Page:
To coincide with World Cancer Day on February 4, South African men are being urged to man up and get themselves educated about testicular and prostate cancer. The two cancers are curable if they are detected early enough, but embarrassment or a head-in-the-sand attitude seem to be allowing these common cancers to cause unnecessary deaths.
Black men have the highest chance of contracting prostate cancer, with a frighteningly high-risk rate of up to one in four (25 percent), while white men have a lower, but still scary risk rate, of 10 percent. Yet the disease can be detected easily by a simple Prostate-Specific Antigen (PSA) blood test. “Any man over 40 should get checked regularly”, says Gerda Strauss, the head of service delivery at the Cancer Association of South Africa (CANSA).
Testicular cancer, on the other hand, affects white men more often than black men and can even hit boys as young as 15. The most common signs and symptoms of this cancer include lumps, swelling and pain in the testicles and scrotum. In South Africa, it’s one of the most common cancers for men between the ages of 15 and 49. The good news is that testicular cancer is easily detected by checking the testicles for abnormal lumps – but too few men ever think to make that a regular part of their bathroom routine, Strauss says.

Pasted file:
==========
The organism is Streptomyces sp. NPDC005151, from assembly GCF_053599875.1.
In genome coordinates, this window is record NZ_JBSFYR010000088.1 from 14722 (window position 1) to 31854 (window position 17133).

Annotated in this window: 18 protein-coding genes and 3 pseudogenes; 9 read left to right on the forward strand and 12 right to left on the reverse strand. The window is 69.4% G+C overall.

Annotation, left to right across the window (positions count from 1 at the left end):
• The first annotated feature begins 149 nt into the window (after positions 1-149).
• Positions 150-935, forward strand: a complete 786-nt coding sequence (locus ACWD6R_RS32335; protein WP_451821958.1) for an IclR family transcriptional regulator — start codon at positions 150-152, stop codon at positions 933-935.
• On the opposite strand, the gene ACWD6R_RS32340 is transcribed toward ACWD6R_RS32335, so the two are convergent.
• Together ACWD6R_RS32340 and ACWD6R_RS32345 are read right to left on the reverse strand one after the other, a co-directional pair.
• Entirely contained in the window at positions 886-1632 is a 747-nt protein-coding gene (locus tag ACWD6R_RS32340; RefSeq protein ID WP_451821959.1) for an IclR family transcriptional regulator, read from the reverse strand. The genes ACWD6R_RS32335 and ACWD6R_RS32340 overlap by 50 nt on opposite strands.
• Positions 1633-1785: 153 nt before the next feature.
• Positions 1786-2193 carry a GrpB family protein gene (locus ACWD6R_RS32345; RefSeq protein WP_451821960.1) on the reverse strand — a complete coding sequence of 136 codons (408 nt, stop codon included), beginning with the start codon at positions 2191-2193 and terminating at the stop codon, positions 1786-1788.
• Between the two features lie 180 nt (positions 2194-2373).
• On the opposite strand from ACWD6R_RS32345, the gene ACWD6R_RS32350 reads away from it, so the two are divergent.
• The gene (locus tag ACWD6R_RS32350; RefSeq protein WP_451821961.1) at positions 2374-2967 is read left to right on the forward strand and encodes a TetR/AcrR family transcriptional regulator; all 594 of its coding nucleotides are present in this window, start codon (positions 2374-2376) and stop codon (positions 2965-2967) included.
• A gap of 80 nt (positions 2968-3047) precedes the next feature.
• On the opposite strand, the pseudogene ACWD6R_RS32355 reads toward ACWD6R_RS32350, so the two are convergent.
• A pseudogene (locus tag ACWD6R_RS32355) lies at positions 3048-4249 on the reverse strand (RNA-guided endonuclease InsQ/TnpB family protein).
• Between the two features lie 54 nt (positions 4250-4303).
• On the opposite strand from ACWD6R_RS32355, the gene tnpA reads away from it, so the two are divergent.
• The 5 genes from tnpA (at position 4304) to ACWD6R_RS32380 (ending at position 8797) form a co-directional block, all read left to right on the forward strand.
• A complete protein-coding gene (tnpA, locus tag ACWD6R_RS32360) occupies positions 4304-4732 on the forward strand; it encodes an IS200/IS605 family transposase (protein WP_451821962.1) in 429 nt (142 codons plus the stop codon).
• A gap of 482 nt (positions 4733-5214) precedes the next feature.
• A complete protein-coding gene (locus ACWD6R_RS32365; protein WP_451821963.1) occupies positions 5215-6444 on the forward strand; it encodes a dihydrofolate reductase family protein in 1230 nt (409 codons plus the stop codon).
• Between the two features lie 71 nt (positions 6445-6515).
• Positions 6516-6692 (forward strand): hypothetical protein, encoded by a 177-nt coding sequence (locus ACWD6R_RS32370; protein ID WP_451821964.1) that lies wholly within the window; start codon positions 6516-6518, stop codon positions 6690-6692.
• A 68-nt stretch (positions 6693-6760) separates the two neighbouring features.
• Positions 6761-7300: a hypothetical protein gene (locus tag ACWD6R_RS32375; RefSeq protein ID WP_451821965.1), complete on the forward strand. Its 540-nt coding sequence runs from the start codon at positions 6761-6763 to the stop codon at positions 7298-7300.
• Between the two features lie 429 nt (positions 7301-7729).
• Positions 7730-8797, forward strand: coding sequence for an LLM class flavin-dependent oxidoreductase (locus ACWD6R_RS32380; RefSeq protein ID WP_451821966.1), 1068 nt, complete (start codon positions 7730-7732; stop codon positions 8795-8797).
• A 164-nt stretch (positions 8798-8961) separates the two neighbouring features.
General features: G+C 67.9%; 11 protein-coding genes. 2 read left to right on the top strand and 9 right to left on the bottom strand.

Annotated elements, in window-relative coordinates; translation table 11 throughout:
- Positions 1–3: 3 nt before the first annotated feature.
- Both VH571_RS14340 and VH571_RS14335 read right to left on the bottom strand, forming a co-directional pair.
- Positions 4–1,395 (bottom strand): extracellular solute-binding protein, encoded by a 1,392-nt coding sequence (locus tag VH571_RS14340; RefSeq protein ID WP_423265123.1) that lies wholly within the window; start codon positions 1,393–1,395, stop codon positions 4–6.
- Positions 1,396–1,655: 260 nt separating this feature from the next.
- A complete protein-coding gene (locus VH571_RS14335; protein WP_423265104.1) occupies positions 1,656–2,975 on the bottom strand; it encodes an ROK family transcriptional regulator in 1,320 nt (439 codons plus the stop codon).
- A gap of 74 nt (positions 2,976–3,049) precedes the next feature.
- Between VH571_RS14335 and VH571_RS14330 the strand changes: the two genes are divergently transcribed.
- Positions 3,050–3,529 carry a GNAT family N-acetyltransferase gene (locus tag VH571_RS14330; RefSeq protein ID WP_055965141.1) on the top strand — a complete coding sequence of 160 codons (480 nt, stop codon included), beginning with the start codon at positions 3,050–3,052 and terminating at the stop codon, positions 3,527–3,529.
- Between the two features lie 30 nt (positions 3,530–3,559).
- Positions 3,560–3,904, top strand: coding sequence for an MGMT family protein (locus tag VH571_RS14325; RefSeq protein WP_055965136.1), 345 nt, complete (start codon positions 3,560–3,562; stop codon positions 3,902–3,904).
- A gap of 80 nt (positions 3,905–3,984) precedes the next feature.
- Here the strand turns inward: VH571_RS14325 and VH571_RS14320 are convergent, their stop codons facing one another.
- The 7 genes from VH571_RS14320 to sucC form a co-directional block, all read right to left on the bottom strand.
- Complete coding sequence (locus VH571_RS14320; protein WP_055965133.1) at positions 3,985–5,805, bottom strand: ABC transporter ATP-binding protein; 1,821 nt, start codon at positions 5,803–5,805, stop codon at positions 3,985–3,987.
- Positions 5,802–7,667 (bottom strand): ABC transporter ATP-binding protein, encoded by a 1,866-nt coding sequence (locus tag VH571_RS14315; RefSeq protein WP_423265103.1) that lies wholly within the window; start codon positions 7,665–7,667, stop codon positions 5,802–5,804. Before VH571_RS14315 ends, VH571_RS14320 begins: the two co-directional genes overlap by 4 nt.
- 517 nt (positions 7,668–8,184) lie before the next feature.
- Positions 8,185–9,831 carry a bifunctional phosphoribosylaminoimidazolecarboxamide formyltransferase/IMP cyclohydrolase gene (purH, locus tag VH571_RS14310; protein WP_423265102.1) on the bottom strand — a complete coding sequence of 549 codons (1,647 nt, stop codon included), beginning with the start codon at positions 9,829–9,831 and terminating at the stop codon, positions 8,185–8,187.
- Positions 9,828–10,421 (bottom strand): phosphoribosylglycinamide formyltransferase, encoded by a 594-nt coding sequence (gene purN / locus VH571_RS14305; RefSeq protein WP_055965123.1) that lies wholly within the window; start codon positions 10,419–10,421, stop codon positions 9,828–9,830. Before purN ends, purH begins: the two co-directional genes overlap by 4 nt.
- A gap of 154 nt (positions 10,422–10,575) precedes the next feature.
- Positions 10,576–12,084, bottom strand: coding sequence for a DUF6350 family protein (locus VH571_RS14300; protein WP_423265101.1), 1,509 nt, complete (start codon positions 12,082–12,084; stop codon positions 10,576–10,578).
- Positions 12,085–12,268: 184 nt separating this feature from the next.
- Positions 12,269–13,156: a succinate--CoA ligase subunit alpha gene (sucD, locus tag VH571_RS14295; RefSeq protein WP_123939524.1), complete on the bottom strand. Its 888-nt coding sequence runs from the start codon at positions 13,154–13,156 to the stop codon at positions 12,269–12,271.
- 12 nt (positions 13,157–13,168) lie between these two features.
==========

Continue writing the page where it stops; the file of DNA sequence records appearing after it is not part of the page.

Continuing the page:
World Cancer Day this year comes just a few weeks before the annual Daredevil Run, where thousands of men wearing nothing but takkies and purple Speedos will jog through Johannesburg to focus attention on these male-specific cancers. Hollard Insurance hosts the run as part of its drive to insure better futures for more people and believes that the run helps people live healthier, happier lives.
Initially, only a few men dared to pound the streets in their Speedos, but the event has grown and the thousands of men that now join this fun event every year, help spread the serious message that silence isn’t golden where cancer is concerned. This year will be the tenth run, and it will take place on Friday, March 13 starting from Zoo Lake in Jozi.
Strauss encourages every Joburg male, irrespective of age, to sign up and join the run, and to become aware of their own role in combatting these diseases. Instead of running away from cancer, they can man up and run in a campaign to fight it, she says.
Any participant over 40 will have the option of having a free PSA blood test for prostate cancer when they collect their entry pack, or on the day itself. Last year over 300 of the almost 4 000 runners took the test, and 12 were referred for a follow-up. That could mean that 12 lives were saved, and their families spared from the agony of needlessly losing a husband, a father, a brother or a son, Strauss says.
The Daredevil Run not only raises awareness of the diseases but also raises money to fund ongoing male cancer testing. Eighty percent of the proceeds from entrance fees will go to CANSA for testing, counselling, and educating men in mostly underprivileged communities, while the remaining 20% goes to the Prostate Cancer Foundation to support awareness programmes.
Runners over 18 are asked to donate a minimum of R100 to enter, plus R50 for an obligatory Speedo (although previous runners can just wear their old ones), and R10 for ticket administration.